PTSD:A Brief Lesson

Neuroimaging

Written by Felix Blumhardt, PhD, LCSW

Post-Traumatic Stress Disorder (PTSD) is a health problem that affects many of our Veterans and their families. Until recently, the science around PTSD was not understood well. As a result, PTSD has been somewhat of a mystery, a mystery that has been enhanced through media and supported through our cultural norms.

Let’s dispel what PTSD is not.

PTSD is not a weakness. It isn’t a shortcoming. PTSD isn’t a bad choice made by someone. PTSD is a mental or psychological injury. In fact, PTSD is the result of brain biology, the brain biology that all humans share and that frequently serves us well.

Let’s explore what we know about that brain biology so that we can gain some clarification about PTSD.

A Brief Science Lesson

Post-traumatic stress (PTS) is a normal response to traumatic events but Post Traumatic Stress Disorder (PTSD)is a more serious condition that impacts brain function, and often results from traumas experienced during combat, disasters, or violence.In other words, PTSD is a response to trauma.

The human brain is equipped with an alarm system that normally helps ensure survival. This alarm system is housed within a little part of the brain called the amygdala. With trauma, the amygdala becomes overly sensitive and the parts of the brain responsible for thinking and memory stop functioning properly, because all of the activation in the brain has been diverted. When this occurs, it can be difficult to separate safe events happening now from dangerous events that happened in the past.Over the past 40 years, scientific methods of “neuroimaging” have enabled scientists to see that trauma causes distinct biological changes in our brain. Not all people have exactly the same symptoms or the same brain changes, but there are observable patterns that can be understood and treated.

Our amygdala triggers our body’s natural alarm system. Our amygdala is a primitive part of our brain that’s wired to ensure survival,so when it’s overactive, it can be difficult to think rationally. People with PTSD tend to have an overactive response, so something as harmless as a car backfiring or a book dropping on a hard floor could instantly trigger a panic response.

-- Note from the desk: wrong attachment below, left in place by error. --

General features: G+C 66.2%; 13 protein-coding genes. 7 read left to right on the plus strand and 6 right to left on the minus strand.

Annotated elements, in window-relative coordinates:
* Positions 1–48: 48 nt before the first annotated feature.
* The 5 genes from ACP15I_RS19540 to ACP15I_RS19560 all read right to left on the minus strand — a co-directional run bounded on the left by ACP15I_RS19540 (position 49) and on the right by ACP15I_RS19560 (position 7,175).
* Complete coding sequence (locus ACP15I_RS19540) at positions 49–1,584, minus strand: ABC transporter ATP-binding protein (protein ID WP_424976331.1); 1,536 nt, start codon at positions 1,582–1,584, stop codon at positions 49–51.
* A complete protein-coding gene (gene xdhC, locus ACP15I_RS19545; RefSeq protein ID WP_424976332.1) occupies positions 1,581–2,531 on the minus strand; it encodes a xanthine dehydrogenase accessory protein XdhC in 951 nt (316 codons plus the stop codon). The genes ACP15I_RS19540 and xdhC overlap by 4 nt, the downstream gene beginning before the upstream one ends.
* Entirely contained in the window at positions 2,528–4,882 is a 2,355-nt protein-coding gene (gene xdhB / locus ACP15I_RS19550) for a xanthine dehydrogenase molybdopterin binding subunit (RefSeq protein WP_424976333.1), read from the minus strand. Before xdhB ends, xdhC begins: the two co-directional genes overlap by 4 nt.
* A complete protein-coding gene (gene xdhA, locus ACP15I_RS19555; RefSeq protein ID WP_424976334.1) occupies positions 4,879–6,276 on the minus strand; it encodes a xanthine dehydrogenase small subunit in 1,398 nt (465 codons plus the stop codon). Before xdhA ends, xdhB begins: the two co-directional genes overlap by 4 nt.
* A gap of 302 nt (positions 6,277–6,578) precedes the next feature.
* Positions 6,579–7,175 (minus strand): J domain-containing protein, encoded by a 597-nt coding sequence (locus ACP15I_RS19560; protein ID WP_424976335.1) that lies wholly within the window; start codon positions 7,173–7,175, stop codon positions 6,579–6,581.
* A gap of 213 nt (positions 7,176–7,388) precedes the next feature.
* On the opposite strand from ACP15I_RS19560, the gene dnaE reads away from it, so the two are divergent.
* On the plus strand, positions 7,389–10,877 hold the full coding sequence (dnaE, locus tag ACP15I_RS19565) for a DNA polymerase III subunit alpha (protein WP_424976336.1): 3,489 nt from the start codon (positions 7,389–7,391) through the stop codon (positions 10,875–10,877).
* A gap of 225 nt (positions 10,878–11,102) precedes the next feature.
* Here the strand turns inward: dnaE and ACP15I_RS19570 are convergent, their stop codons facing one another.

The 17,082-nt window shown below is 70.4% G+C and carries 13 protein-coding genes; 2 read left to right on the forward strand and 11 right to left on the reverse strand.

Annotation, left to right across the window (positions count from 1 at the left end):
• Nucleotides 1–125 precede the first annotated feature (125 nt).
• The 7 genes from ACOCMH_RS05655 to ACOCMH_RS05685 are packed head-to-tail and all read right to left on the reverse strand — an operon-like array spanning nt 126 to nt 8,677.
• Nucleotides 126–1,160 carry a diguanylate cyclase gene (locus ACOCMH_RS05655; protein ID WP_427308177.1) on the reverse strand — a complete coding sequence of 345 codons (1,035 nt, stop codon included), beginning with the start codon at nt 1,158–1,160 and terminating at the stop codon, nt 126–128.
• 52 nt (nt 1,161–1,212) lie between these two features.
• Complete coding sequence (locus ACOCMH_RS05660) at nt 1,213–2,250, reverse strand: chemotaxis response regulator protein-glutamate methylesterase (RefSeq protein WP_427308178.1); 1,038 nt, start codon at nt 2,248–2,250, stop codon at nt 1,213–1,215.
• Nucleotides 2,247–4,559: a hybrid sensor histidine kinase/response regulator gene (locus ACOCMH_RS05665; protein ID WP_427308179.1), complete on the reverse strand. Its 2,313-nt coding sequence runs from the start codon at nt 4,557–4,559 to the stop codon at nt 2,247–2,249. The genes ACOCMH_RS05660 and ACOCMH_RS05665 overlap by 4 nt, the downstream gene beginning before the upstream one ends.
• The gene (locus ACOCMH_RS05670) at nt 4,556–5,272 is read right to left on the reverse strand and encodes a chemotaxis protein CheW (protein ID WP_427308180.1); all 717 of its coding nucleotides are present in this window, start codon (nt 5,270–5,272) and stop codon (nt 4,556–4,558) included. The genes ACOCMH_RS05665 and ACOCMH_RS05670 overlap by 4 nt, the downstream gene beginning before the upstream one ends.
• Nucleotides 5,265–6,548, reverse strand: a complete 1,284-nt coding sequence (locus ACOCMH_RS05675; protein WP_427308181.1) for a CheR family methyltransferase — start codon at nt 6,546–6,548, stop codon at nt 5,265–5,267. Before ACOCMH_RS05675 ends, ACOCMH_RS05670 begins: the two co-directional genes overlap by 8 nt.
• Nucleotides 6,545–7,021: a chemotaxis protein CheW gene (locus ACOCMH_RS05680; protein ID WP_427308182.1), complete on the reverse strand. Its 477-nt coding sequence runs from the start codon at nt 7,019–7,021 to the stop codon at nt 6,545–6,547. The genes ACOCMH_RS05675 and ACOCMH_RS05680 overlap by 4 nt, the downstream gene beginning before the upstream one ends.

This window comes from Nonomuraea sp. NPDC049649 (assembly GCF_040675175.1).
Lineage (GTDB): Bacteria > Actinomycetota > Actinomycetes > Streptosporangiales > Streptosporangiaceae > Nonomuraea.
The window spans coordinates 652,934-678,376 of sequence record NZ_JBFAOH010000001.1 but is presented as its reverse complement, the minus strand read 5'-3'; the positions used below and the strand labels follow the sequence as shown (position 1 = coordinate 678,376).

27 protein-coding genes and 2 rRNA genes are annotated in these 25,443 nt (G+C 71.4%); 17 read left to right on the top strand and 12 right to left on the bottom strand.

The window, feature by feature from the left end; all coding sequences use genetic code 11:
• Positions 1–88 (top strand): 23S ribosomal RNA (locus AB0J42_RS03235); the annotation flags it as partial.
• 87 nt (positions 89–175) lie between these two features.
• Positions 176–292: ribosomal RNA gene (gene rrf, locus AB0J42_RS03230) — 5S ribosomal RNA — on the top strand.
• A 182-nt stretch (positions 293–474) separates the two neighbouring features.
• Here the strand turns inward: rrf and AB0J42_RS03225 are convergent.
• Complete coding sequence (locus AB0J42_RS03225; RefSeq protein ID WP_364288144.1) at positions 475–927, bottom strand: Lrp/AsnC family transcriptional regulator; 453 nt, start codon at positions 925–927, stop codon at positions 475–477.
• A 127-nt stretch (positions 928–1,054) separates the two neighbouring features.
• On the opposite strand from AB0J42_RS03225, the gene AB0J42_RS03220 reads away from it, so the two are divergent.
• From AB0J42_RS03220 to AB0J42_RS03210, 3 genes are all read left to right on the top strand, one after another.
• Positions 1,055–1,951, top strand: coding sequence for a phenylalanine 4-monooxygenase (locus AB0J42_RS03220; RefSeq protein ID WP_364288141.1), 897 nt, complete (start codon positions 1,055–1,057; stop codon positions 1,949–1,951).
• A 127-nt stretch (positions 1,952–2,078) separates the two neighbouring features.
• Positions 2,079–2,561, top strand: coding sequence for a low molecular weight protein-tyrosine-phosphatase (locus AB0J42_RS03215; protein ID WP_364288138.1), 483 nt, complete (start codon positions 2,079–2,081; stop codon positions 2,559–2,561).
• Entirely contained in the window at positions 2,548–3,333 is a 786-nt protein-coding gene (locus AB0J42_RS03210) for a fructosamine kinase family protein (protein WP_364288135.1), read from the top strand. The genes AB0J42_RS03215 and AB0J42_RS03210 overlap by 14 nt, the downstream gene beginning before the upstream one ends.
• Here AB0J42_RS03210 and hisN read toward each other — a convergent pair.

Our prefrontal cortex (the front-most part of our neocortex) helps us problem solve, observe how we are thinking, and put on the “brakes” when we realize that the thing we first feared isn’t actually a threat. Our prefrontal cortex helps regulate emotional responses triggered by the amygdala. In people with PTSD, the prefrontal cortex isn’t always capable of doing its job when needed.

An overactive amygdala combined with an underactive prefrontal cortex creates the conditions for PTSD. This helps us to understand why someone with PTSD might: (1) feel anxious around anything even slightly related to the original trauma that led to the PTSD; (2) have strong physical reactions to situations that typically don’t provoke a fear reaction; and (3) avoid situations that might trigger those intense emotions and reactions.

Other common PTSD experiences—such as unexpected emotions or always being hypervigilant (looking out for threats that could lead to more trauma) —seem to be related to the hippocampus, or memory center of our brain. Our hippocampus is a lot like our computer’s memory that writes files to its hard drive. After a trauma, our hippocampus works to remember and make sense of the event. Because trauma is typically overwhelming, all the information doesn’t get coded correctly and this results in memory challenges like recalling important details of the event.

Our amygdala, prefrontal cortex, and hippocampus all contribute to the feelings and actions associated with fear, clear thinking, decision-making, and memory. With PTSD, we can wee physical changes that occur within the brain and these changes contribute to the negative symptoms of PTSD.

The Good News

Our brains are truly extraordinary; our brains can actually receive hardware updates in addition to software updates. Different pathways form and fall dormant, are created and are discarded, according to our experiences. This is neuroplasticity.

When we learn something new, we create new connections throughout our brain, and were wire our brains to adapt to new circumstances. This happens naturally, but it’s also something that we can encourage and stimulate. Research on neuroplasticity has made significant strides from observing changes in the brains of those who suffered serious trauma.This neuroplasticity is how our brain heals itself and it is on which our current treatments for PTSD are based.

Tune in to our next quarterly newsletter to read more about PTSD, additional resources for Veterans with PTSD, and activities that promote well-being for persons living with PTSD, to include those supported by Continuing the Mission!

References

How PTSD affects brain “circuitry”. USU | CHAMP, Human Performance Resource Center, 30 May 2017